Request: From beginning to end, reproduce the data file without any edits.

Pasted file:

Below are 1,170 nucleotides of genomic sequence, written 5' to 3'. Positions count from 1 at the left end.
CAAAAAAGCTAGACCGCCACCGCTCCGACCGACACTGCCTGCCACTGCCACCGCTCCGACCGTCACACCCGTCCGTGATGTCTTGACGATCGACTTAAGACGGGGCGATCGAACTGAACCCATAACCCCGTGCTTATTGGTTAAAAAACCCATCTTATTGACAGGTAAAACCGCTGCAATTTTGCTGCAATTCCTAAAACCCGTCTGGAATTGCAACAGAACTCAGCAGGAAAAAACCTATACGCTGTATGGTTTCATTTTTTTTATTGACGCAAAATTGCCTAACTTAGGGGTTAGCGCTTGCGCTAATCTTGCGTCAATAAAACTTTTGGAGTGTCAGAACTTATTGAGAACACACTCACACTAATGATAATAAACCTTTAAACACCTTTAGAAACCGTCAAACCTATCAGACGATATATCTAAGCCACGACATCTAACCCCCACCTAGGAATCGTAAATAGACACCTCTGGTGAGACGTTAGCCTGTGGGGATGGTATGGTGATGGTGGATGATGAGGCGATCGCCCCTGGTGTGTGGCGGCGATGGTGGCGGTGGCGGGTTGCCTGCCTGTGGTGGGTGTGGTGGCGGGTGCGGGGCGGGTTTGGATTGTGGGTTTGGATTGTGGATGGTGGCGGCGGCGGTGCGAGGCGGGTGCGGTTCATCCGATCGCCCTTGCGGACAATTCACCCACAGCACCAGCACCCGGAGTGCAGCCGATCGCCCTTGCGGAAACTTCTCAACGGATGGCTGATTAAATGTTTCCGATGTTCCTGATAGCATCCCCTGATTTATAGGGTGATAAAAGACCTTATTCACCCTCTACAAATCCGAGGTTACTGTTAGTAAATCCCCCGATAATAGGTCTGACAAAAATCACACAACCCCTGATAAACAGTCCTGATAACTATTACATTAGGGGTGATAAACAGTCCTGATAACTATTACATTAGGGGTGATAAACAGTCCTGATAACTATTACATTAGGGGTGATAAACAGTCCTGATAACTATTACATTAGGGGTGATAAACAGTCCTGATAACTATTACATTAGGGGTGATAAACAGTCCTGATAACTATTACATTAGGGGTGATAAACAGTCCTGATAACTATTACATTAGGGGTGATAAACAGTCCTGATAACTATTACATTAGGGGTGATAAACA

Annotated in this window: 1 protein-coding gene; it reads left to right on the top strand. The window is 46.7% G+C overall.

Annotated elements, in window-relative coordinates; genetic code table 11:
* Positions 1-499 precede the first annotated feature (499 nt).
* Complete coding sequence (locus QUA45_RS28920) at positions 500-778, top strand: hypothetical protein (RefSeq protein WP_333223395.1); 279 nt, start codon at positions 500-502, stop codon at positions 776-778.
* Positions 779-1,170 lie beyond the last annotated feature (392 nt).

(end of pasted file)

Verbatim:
Below are 1,170 nucleotides of genomic sequence, written 5' to 3'. Positions count from 1 at the left end.
CAAAAAAGCTAGACCGCCACCGCTCCGACCGACACTGCCTGCCACTGCCACCGCTCCGACCGTCACACCCGTCCGTGATGTCTTGACGATCGACTTAAGACGGGGCGATCGAACTGAACCCATAACCCCGTGCTTATTGGTTAAAAAACCCATCTTATTGACAGGTAAAACCGCTGCAATTTTGCTGCAATTCCTAAAACCCGTCTGGAATTGCAACAGAACTCAGCAGGAAAAAACCTATACGCTGTATGGTTTCATTTTTTTTATTGACGCAAAATTGCCTAACTTAGGGGTTAGCGCTTGCGCTAATCTTGCGTCAATAAAACTTTTGGAGTGTCAGAACTTATTGAGAACACACTCACACTAATGATAATAAACCTTTAAACACCTTTAGAAACCGTCAAACCTATCAGACGATATATCTAAGCCACGACATCTAACCCCCACCTAGGAATCGTAAATAGACACCTCTGGTGAGACGTTAGCCTGTGGGGATGGTATGGTGATGGTGGATGATGAGGCGATCGCCCCTGGTGTGTGGCGGCGATGGTGGCGGTGGCGGGTTGCCTGCCTGTGGTGGGTGTGGTGGCGGGTGCGGGGCGGGTTTGGATTGTGGGTTTGGATTGTGGATGGTGGCGGCGGCGGTGCGAGGCGGGTGCGGTTCATCCGATCGCCCTTGCGGACAATTCACCCACAGCACCAGCACCCGGAGTGCAGCCGATCGCCCTTGCGGAAACTTCTCAACGGATGGCTGATTAAATGTTTCCGATGTTCCTGATAGCATCCCCTGATTTATAGGGTGATAAAAGACCTTATTCACCCTCTACAAATCCGAGGTTACTGTTAGTAAATCCCCCGATAATAGGTCTGACAAAAATCACACAACCCCTGATAAACAGTCCTGATAACTATTACATTAGGGGTGATAAACAGTCCTGATAACTATTACATTAGGGGTGATAAACAGTCCTGATAACTATTACATTAGGGGTGATAAACAGTCCTGATAACTATTACATTAGGGGTGATAAACAGTCCTGATAACTATTACATTAGGGGTGATAAACAGTCCTGATAACTATTACATTAGGGGTGATAAACAGTCCTGATAACTATTACATTAGGGGTGATAAACAGTCCTGATAACTATTACATTAGGGGTGATAAACA

Annotated in this window: 1 protein-coding gene; it reads left to right on the top strand. The window is 46.7% G+C overall.

Annotated elements, in window-relative coordinates; genetic code table 11:
* Positions 1-499 precede the first annotated feature (499 nt).
* Complete coding sequence (locus QUA45_RS28920) at positions 500-778, top strand: hypothetical protein (RefSeq protein WP_333223395.1); 279 nt, start codon at positions 500-502, stop codon at positions 776-778.
* Positions 779-1,170 lie beyond the last annotated feature (392 nt).